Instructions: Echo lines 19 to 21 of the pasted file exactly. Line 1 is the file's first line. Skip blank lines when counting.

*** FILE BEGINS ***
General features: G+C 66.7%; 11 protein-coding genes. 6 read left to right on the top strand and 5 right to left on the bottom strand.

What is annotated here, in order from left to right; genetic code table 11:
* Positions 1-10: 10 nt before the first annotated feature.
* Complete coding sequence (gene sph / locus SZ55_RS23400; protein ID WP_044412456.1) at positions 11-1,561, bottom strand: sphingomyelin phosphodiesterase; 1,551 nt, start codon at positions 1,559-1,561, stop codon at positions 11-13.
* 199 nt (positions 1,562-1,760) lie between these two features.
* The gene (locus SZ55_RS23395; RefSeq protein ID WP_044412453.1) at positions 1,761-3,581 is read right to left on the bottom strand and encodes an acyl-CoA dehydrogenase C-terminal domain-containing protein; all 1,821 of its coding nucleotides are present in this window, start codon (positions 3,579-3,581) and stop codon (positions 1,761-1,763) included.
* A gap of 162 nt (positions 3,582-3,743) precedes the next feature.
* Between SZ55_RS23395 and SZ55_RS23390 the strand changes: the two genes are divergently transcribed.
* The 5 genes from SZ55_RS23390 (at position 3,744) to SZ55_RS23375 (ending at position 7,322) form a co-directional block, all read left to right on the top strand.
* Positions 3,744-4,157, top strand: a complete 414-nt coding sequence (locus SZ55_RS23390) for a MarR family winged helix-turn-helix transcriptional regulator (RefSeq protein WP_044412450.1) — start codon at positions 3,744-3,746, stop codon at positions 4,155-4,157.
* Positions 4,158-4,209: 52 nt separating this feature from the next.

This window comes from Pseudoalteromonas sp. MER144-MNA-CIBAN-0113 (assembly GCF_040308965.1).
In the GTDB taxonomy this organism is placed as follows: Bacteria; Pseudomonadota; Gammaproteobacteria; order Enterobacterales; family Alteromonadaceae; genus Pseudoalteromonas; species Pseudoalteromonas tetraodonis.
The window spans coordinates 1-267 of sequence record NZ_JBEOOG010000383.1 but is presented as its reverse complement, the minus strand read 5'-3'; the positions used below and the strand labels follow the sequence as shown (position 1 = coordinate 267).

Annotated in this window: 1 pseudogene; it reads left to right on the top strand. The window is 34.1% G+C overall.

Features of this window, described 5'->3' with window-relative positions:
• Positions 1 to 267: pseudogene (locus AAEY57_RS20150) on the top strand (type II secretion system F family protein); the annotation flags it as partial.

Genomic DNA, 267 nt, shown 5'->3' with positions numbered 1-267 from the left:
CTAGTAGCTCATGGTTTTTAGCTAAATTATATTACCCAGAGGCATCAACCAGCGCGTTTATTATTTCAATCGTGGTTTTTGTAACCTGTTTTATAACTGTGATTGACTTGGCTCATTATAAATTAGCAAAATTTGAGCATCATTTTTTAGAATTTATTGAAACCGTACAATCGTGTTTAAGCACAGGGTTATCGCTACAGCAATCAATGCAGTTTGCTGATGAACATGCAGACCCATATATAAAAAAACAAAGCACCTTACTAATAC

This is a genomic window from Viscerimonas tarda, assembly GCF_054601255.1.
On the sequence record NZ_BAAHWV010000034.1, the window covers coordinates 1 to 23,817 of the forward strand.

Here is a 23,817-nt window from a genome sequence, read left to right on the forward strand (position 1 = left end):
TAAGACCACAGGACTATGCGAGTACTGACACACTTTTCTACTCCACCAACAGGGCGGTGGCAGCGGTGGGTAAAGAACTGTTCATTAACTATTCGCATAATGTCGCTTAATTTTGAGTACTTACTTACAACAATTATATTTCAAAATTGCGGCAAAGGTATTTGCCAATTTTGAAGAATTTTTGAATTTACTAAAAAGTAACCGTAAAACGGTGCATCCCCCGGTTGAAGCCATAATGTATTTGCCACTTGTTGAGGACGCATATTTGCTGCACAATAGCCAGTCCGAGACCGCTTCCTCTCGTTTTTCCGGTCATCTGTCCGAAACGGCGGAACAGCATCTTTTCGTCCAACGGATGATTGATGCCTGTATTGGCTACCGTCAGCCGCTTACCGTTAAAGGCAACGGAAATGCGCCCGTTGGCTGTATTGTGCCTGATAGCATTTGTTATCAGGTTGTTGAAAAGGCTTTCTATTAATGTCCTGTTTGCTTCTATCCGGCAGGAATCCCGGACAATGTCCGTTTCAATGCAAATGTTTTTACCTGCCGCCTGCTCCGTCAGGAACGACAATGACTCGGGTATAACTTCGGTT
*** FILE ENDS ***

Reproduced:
CTAGTAGCTCATGGTTTTTAGCTAAATTATATTACCCAGAGGCATCAACCAGCGCGTTTATTATTTCAATCGTGGTTTTTGTAACCTGTTTTATAACTGTGATTGACTTGGCTCATTATAAATTAGCAAAATTTGAGCATCATTTTTTAGAATTTATTGAAACCGTACAATCGTGTTTAAGCACAGGGTTATCGCTACAGCAATCAATGCAGTTTGCTGATGAACATGCAGACCCATATATAAAAAAACAAAGCACCTTACTAATAC

This is a genomic window from Viscerimonas tarda, assembly GCF_054601255.1.
On the sequence record NZ_BAAHWV010000034.1, the window covers coordinates 1 to 23,817 of the forward strand.